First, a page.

Pelvic inflammatory disease (PID) is a broad term that encompasses a spectrum of infection and inflammation of the upper female genital tract, resulting in a range of abnormalities.
The highest incidence is seen among sexually-active women in their teens, with 75% cases being under 25 years of age. In the United States, approximately 1 million females are thought to be afflicted with PID per year, and nearly 275,000 of them are believed to be hospitalised 7.
More common presentations include acute pelvic pain (of variable intensity), cervical motion tenderness, vaginal discharge, fever, dyspareunia, and leukocytosis. Right upper quadrant pain from perihepatitis in Fitz-Hugh-Curtis syndrome is possible.
PID is defined as an acute clinical syndrome associated with ascending spread of micro-organisms, unrelated to pregnancy or surgery. The infection generally ascends from the vagina or cervix to the endometrium (endometritis), then to the fallopian tubes (salpingitis), and then to and/or contiguous structures (tubo-ovarian abscess).
It can result from a number of causative organisms:
- less common
PID is usually bilateral, except when it is caused by the direct extension of an adjacent inflammatory process such as appendiceal, diverticular, or post-surgical abscesses.
Imaging features are often non-specific but are disproportionate to what may be apparent from symptoms. If imaged early (e.g. during the cervicitis stage), there may be no finding. If imaged very late, there may be an adnexal mass-like region with surrounding inflammatory change, and the fallopian tube and ovary may not be able to be distinguished.
Other associated findings include 7:
- soft tissue stranding and infiltration of pelvic floor fascial planes
- thickening of uterosacral ligaments
Ultrasound often only demonstrates ascitic fluid in the peritoneal cavity or non-specific thickening and increased vascularity of the endometrium 8.
In the most severe cases, ultrasound may show adnexal masses with a heterogeneous echo-pattern.
Some sonographic signs associated with tubal inflammation include:
- thickened/dilated fallopian tubes
- incomplete septa in the tube
- increased vascularity around the tube
- echogenic fluid in the tube (pyosalpinx)
- thickening of the uterosacral ligaments
- complex free fluid in the pouch of Douglas (cul-de-sac)
- pelvic fat stranding or haziness
- indistinct uterine border
- fallopian tube thickening of >5 mm with enhancing wall
- reactive lymphadenopathy
- lymph nodes in the para-aortic and paracaval regions often become prominent due to infection draining in to lymphatics along the course of the gonadal veins
May show an ill-defined adnexal mass containing fluid with various signal intensities:
- T1+C (Gd): wall and surrounding tissues may enhance
Treatment and prognosis
In the absence of complications, pelvic inflammatory disease is often treated conservatively with education, antibiotics, and partner tracing.
- tubo-ovarian abscess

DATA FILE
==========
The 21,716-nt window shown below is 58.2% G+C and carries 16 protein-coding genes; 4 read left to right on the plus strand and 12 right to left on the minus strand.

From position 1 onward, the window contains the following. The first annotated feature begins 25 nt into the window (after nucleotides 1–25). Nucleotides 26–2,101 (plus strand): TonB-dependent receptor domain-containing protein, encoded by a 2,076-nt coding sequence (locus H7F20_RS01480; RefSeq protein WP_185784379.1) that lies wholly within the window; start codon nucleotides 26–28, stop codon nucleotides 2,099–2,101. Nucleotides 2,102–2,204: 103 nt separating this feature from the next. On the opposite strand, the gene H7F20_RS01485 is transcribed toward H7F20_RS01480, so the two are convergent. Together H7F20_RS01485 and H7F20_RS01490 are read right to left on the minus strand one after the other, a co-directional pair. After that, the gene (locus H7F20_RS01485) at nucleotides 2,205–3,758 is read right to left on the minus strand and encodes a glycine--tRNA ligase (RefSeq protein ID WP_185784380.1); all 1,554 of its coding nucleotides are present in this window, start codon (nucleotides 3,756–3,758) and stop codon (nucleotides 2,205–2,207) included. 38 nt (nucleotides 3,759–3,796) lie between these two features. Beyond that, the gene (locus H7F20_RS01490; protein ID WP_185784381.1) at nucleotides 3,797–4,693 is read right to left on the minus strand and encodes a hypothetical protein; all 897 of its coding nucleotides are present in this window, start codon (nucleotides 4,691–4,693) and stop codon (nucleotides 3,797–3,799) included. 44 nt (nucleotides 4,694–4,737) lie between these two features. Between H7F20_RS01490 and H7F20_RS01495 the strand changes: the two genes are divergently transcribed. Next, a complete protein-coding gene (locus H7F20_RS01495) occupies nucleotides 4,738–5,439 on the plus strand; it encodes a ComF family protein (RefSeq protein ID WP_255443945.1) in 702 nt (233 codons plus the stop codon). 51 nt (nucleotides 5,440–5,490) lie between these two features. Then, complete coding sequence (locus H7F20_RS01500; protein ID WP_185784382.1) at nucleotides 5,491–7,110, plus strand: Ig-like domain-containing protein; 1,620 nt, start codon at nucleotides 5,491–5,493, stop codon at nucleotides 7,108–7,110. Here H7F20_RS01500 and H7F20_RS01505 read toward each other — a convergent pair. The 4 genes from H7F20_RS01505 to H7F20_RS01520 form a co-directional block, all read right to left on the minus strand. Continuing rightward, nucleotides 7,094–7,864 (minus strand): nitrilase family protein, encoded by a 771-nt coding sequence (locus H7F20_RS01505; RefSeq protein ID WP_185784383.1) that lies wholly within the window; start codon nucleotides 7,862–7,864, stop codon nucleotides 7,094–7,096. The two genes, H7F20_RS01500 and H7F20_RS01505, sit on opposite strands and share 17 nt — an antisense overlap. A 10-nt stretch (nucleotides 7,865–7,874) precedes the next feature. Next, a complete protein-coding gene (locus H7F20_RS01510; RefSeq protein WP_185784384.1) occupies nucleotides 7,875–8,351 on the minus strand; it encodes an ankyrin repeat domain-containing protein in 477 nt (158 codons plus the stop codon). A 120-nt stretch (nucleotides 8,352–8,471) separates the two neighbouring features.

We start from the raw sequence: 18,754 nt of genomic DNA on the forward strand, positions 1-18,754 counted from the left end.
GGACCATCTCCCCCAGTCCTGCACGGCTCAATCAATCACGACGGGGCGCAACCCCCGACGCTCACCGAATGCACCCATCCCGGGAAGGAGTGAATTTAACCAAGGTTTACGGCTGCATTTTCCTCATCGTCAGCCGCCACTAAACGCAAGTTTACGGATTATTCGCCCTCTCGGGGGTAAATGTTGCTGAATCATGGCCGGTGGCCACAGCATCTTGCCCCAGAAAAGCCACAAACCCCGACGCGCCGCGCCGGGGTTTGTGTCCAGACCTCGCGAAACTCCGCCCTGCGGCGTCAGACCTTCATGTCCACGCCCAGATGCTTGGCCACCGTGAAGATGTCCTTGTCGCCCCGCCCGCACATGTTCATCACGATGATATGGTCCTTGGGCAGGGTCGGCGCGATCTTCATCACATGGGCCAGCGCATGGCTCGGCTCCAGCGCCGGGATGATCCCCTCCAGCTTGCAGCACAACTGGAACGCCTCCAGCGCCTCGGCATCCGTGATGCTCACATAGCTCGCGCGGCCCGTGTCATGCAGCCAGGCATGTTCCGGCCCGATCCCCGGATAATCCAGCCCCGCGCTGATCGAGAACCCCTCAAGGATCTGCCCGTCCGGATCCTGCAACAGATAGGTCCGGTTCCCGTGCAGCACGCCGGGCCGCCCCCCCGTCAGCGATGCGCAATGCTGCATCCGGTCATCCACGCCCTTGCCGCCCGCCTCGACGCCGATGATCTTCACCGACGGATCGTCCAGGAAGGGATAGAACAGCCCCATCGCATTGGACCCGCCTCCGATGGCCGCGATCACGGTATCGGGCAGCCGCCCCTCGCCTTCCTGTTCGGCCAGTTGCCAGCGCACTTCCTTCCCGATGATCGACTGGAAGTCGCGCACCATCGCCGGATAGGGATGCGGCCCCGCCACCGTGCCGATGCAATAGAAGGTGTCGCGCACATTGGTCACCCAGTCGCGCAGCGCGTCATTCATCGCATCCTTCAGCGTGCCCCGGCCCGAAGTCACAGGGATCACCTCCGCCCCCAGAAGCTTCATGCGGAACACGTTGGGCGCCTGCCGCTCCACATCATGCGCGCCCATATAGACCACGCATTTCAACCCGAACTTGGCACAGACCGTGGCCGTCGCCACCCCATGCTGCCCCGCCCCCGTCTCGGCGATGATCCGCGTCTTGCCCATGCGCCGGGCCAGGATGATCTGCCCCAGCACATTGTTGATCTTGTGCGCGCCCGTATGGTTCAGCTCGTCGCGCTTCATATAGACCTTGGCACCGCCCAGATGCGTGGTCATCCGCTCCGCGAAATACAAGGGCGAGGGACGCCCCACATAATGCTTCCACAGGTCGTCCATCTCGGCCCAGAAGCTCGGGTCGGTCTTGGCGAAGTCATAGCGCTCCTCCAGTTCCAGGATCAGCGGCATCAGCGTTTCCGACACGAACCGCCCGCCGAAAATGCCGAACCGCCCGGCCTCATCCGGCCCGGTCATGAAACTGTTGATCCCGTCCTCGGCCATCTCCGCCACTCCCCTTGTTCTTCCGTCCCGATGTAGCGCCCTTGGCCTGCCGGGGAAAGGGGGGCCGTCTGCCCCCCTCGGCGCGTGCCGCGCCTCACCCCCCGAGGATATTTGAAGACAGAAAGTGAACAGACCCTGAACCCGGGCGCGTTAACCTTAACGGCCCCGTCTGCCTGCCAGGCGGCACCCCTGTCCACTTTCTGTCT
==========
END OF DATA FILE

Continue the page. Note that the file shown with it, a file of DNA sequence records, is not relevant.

- ovarian vein thrombosis
- adhesion formation with resultant bowel obstruction
- Fitz-Hugh-Curtis syndrome
fallopian tube carcinoma
- consider in a patient without risk factors for PID and/or a patient in whom a course of antibiotics did not resolve the PID
- 1. Sam JW, Jacobs JE, Birnbaum BA. Spectrum of CT findings in acute pyogenic pelvic inflammatory disease. Radiographics. 22 (6): 1327-34. doi:10.1148/rg.226025062 - Pubmed citation
- 2. Tukeva TA, Aronen HJ, Karjalainen PT et-al. MR imaging in pelvic inflammatory disease: comparison with laparoscopy and US. Radiology. 1999;210 (1): 209-16. Radiology (full text) - Pubmed citation
- 3. Rezvani M, Shaaban AM. Fallopian tube disease in the nonpregnant patient. Radiographics. 31 (2): 527-48. doi:10.1148/rg.312105090 - Pubmed citation
- 4. Horrow MM. Ultrasound of pelvic inflammatory disease. Ultrasound Q. 2004;20 (4): 171-9. Ultrasound Q (link) - Pubmed citation
- 5. Kaakaji Y, Nghiem HV, Nodell C et-al. Sonography of obstetric and gynecologic emergencies: Part II, Gynecologic emergencies. AJR Am J Roentgenol. 2000;174 (3): 651-6. AJR Am J Roentgenol (full text) - Pubmed citation
- 6. Tinkanen H, Kujansuu E. Doppler ultrasound studies in pelvic inflammatory disease. Gynecol. Obstet. Invest. 1992;34 (4): 240-2. - Pubmed citation
- 7. Lalwani N, Patel S, Ha KY et-al. Miscellaneous tumour-like lesions of the ovary: cross-sectional imaging review. Br J Radiol. 2012;85 (1013): 477-86. Br J Radiol (full text) - doi:10.1259/bjr/92819127 - Free text at pubmed - Pubmed citation
- 8. Amirbekian S, Hooley RJ. Ultrasound Evaluation of Pelvic Pain. Radiol. Clin. North Am. 2014;52 (6): 1215-1235. doi:10.1016/j.rcl.2014.07.008 - Pubmed citation
- 9. Revzin MV, Mathur M, Dave HB, Macer ML, Spektor M. Pelvic Inflammatory Disease: Multimodality Imaging Approach with Clinical-Pathologic Correlation. (2016) Radiographics : a review publication of the Radiological Society of North America, Inc. 36 (5): 1579-96. doi:10.1148/rg.2016150202 - Pubmed
Related Radiopaedia articles
Ultrasound - gynaecology
- ultrasound (introduction)
- acute pelvic pain
- chronic pelvic pain
- Mullerian duct anomalies
- ovarian follicle
- ovarian torsion
- pelvic inflammatory disease
- ovarian cysts and masses
- ovarian cyst
- corpus luteum
- haemorrhagic ovarian cyst
- ruptured ovarian cyst
- ovarian epithelial tumours
- granulosa cell tumours of the ovary
- paraovarian cyst
- polycystic ovaries
- ovarian hyperstimulation syndrome
- post-hysterectomy ovary
- fallopian tube